I dearly wish that I’d known Patt Blue when we were both living in New York. Certainly I needed encouragement from someone, especially a young woman, with her clear-headed drive and work ethic. It’s possible that we met once, but more probable that I know what she looked like from her self-portraits. I learned about her teaching through a student at the International Center for Photography who had taken two classes with Patt, who helped her toward such a secure, serious path of documenting families in a really poor section of Newark, New Jersey, that there was little she could gain from me.
Actually I ordered Patt’s book, Living on a Dream: A Marriage Tale, not that long after it was published, but put it aside. Publishing a book seemed so far from possibility that I must have been jealous. It was only recently, when a friend helping me tackle my general chaos found the unopened package, that I finally saw Patt’s remarkable book. The strength of the writing lies in the way she interwove tape-recorded interviews with her mother starting in June 1987 with stories she wrote about her childhood. The poignancy is punctuated by haunting photographs taken by Patt’s father of his wife and three children over the years, interspersed with images that Patt herself made when she was growing up, starting to become a photographer, and during those visits with her mother.
The vivid revelations that display her mother’s overpowering lack of self-worth, and Patt’s recollections of youthful exuberance dampened by family troubles while looking at her father’s images that betray his sense of entitlement give a startlingly clear image of a family mired in emotional turmoil. It is hardly a unique story, but it is so beautifully told that it will give those who simply can’t understand why a woman stays in a destructive relationship an important and touching sense of the underlying reasons.
MS: When I read the interviews that you made with your mother in Living on a Dream: A Marriage Tale, I thought of the hundreds of thousands of women, over many centuries, on different continents, those who have lived in similar bondage through the edicts of their cultures and religions, through lack of education and opportunities. I imagine that many were as lonely as your mother, but also that others fit into more cohesive societies in which women shared companionably in their rather confined lives.
Certainly we now know how many women don’t leave abusive situations, even though the rage, physical and sexual abuse, alcoholism or gambling addiction that their children are witnessing will affect them for the rest of their lives.
On one level, I’m actually envious that your mother told you such details, difficult as they must have been to listen to, of her life with your father. I’ve always had the sense that something difficult happened between my parents before my mother died, but I never learned any details to help me understand what tensions they had.
On a different level, I was applauding you for the bravery of recording those interviews, but wanting to scream, “Get the hell out of there, now. Save yourself.”
PB: I was on a quest for truth. I wanted to know why a woman stays with the abuser. I hoped to transcend the personal darkness of the past by creating a book. As a photographer I was just doing what I loved to do. I was looking for my next project and was seeing with new eyes where I wanted to go by combining writing and photography. I saw my own family story as an important American tragic drama of universal proportions. I also thought emotional abuse was just as devastating and destructive as physical abuse but wasn’t talked about much so I wanted to bring awareness to it.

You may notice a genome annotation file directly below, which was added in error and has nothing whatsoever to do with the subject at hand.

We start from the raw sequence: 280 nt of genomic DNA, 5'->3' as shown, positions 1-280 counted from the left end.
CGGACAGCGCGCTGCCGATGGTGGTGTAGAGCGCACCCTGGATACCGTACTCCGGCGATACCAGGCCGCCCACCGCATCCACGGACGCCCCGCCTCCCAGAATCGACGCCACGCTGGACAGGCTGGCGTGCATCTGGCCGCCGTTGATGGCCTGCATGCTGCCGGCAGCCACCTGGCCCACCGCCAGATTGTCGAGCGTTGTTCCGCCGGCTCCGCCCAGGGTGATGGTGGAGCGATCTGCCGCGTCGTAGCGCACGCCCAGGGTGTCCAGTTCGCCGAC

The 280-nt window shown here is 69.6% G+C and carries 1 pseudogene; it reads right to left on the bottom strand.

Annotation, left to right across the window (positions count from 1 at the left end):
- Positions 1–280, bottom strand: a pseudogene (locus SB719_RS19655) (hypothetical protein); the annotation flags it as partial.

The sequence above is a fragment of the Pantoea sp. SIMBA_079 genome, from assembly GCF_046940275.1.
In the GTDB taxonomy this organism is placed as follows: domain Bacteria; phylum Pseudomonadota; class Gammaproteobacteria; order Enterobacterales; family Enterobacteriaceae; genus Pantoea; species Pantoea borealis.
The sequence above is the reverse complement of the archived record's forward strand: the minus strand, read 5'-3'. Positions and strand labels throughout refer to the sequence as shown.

Knowing the sordid details changed me. Doing the work had emotional consequences that were certainly not anticipated. I had not considered that writing about my family trauma might not be the catalyst that everyone assumes it will be. The personal memoir is a Pandora’s box; it was for me. Suddenly I was faced with the hard cold unforgiving facts and not my made-up stories or fragmented memories. It had to come, but whether to make it public remains a question each memoirist has to reckon with.
MS: So, there I was, looking at remarkable photographs, reading painful details from your mother’s life that are paralleled with your memories of childhood, which also include rich details of the countryside, cool creeks, fireflies and frogs, along with a decent sprinkling of friends and some real sense that you are making at least a narrow shadow of a decent childhood, all on your own. How on earth, I wondered, did you survive?
PB: I survived because of my insatiable curiosity and drive to overcome injustice. This is not to say I was smart enough to know right away that I was wounded by the family trauma. I did not know for many, many years. Fortunately when I woke up I had the good sense to ask for help.
Some inner guide told me that to survive I needed three basic elements in place: love, faith and work. At seventeen I went to live with a friend’s family until I graduated from high school. I made friends with girls from stable families and I had a steady boyfriend all through junior high and high school. In my teens I was a church-going girl who converted to Catholicism. By age 15, I had an after school-weekend job and in my senior year signed up for a business program that helped me learn secretarial skills and work half a day. I don’t remember thinking too much about it at the time. I was just blithely following instincts of raw survival.